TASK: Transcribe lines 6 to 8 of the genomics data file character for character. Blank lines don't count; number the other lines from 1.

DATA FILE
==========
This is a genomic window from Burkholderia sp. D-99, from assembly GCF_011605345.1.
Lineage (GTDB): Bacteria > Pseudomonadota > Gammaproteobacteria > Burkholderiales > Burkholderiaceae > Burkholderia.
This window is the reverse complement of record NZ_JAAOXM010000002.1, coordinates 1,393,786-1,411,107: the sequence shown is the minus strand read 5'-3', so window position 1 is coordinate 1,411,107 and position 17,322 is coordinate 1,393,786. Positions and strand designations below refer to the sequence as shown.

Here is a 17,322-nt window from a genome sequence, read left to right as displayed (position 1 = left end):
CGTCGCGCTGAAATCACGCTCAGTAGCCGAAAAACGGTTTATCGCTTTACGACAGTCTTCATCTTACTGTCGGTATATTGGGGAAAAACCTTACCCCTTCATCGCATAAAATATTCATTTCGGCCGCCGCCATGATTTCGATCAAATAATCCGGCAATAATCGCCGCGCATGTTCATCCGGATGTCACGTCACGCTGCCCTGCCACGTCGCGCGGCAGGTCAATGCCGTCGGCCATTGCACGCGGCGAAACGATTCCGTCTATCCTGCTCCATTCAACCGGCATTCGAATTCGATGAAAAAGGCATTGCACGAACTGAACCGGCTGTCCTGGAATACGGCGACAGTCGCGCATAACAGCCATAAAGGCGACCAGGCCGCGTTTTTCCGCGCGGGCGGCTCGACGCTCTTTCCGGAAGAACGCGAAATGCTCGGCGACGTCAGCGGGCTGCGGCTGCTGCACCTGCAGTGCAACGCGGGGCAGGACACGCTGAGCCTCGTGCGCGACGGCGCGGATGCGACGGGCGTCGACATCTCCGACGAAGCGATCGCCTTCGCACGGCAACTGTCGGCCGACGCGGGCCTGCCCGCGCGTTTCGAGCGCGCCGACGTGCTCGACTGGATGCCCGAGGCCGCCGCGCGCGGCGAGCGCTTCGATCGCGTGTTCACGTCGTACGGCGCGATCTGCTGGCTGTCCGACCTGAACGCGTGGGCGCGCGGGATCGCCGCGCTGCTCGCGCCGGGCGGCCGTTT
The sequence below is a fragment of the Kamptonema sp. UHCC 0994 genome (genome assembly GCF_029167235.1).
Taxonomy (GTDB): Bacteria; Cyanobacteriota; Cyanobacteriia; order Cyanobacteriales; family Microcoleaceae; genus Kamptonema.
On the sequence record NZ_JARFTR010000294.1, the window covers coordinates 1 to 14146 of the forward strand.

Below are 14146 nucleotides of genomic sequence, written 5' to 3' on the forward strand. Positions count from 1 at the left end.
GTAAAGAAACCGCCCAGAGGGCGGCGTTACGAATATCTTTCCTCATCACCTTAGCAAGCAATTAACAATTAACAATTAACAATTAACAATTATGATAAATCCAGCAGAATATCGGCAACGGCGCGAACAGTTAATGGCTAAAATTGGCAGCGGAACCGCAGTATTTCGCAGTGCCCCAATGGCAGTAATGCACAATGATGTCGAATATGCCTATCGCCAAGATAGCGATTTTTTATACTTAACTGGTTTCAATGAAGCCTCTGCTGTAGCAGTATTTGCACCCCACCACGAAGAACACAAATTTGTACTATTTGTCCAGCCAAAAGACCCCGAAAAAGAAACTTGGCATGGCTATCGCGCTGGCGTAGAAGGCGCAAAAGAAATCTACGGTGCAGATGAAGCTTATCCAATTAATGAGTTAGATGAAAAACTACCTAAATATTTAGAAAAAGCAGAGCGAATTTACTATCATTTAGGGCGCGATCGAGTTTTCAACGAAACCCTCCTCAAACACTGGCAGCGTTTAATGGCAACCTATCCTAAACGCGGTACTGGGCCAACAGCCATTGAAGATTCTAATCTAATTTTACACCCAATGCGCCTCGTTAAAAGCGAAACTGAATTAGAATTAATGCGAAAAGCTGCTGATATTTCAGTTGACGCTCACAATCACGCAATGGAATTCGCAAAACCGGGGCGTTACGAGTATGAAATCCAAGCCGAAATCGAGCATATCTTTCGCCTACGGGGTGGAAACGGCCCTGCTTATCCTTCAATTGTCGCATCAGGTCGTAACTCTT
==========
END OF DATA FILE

The sequence below is a fragment of the Kamptonema sp. UHCC 0994 genome (genome assembly GCF_029167235.1).
Taxonomy (GTDB): Bacteria; Cyanobacteriota; Cyanobacteriia; order Cyanobacteriales; family Microcoleaceae; genus Kamptonema.
On the sequence record NZ_JARFTR010000294.1, the window covers coordinates 1 to 14146 of the forward strand.